Press "Enter" to skip to content

West Africa Term, expanding cultural knowledge

Many people have pre-conceived notions of cultures they have never been exposed to, however not all these stereotypes may turn out to be true. Sometimes talking to someone completely different from you can make you realize that you are just alike. That is what Dr. Dan Corts, professor of Psychology, believes is one of the best parts of going abroad.
26 students and 3 faculty will be leaving for West Africa on December 28. These students, along with their professors, will embark on a learning experience as they engage in West African culture over the course of eight weeks.
“I think a lot of people in the United States, very much so, live in a bubble that the U.S. is great and fabulous, and nothing outside of the United States matters; which is not entirely true. We’ve kind of got that one single story, especially of Africa and West Africa, where it’s all just people who are in so much poverty, and everybody is dying, and everybody has AIDS, and that is not the case,” junior Mary Maray said.
Over the course of the foreign term, these students will visit a collection of places including the capital of Ghana, Accra, where they will complete five week internships while staying in homestays. According to Corts, the students will be living with families within Accra and getting to know them.
West Africa term seeks to “expand and challenge stereotypes of Africans and Africa,” senior Jamie Schultz said.
“I am really excited about experiencing all the different cultures and the people that we are going to get to interact with,” Maray said.
According to Corts, this trip is about seeing a different part of the world. “When you are in a very different kind of place it actually makes you think about where you are from in a very different way,” Corts said.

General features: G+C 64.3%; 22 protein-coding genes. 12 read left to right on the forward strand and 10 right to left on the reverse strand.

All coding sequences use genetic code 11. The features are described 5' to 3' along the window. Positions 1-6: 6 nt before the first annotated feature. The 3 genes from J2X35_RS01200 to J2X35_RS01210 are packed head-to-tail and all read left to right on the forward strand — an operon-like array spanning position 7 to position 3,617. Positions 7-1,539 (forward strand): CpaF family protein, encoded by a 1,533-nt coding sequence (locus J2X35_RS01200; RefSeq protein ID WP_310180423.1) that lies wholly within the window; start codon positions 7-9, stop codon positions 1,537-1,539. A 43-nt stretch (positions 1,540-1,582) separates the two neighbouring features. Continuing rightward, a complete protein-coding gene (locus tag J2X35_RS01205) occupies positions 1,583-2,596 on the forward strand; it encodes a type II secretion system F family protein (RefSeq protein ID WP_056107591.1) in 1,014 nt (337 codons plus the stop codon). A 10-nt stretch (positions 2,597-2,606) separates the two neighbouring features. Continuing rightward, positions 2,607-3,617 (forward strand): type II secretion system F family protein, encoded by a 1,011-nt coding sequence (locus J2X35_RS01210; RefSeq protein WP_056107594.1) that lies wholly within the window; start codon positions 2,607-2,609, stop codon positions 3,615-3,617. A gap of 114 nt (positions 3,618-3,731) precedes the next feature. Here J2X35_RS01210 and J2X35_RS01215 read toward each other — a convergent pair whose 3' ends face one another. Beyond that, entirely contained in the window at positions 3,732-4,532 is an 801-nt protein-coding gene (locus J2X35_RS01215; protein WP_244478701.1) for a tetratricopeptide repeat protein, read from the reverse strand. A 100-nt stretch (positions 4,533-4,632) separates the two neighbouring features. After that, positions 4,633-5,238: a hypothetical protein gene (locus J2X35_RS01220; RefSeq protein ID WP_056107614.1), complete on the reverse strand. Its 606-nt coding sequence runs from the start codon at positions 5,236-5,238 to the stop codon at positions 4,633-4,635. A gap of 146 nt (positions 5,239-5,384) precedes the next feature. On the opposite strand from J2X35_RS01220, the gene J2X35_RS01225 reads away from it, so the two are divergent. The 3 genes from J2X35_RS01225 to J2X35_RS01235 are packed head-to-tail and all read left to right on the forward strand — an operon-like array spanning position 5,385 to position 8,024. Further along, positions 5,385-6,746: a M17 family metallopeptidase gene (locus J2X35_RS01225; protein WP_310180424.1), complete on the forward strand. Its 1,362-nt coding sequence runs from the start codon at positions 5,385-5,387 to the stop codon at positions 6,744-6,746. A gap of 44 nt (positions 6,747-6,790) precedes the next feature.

According to Schultz, the media has played a role in portraying the poverty in Africa as barbaric. “It is crucial, as Americans, to eliminate these dividing and destructive thoughts,” Schultz said.
The students took a graphic design class, an African art class, and a cultural psychology class in the first three weeks of the term. Schultz thinks these classes have helped to prepare her and her classmates to go into West Africa with an open mind.
Maray has enjoyed the cultural psychology class and learning about psychology in a new way. “We’ve been talking about weird culture and how the United States is western, educated, industrialized, rich, and democratic; and that we are such a small population but we do so much of the research in the world on basic psychological processes, but we can’t generalize that to everybody in Africa,” Maray said.
According to Dr. Vicki Phipps, professor of art and graphic design, the West Africa term graphic design class aimed to explore culture and design. The course has students, “ask challenging questions as to the role design plays in shaping culture and investigate how ideas can and do influence our everyday life,” Phipps said.
The final project of the graphic design class challenged students to be creative in making three handmade soccer balls from raw materials. Schultz enjoyed the process of making the soccer balls with her partner, junior Brianna Snead.
“The project demonstrated to Brianna and I that making soccer balls by hand is a lot more gratifying than buying one at the store. On the other hand, we did it out of want and not necessity. We created art together that we are proud of. Americans are not as resourceful as Africans and it is hard to create something by hand when we are not used to it,” Schultz said.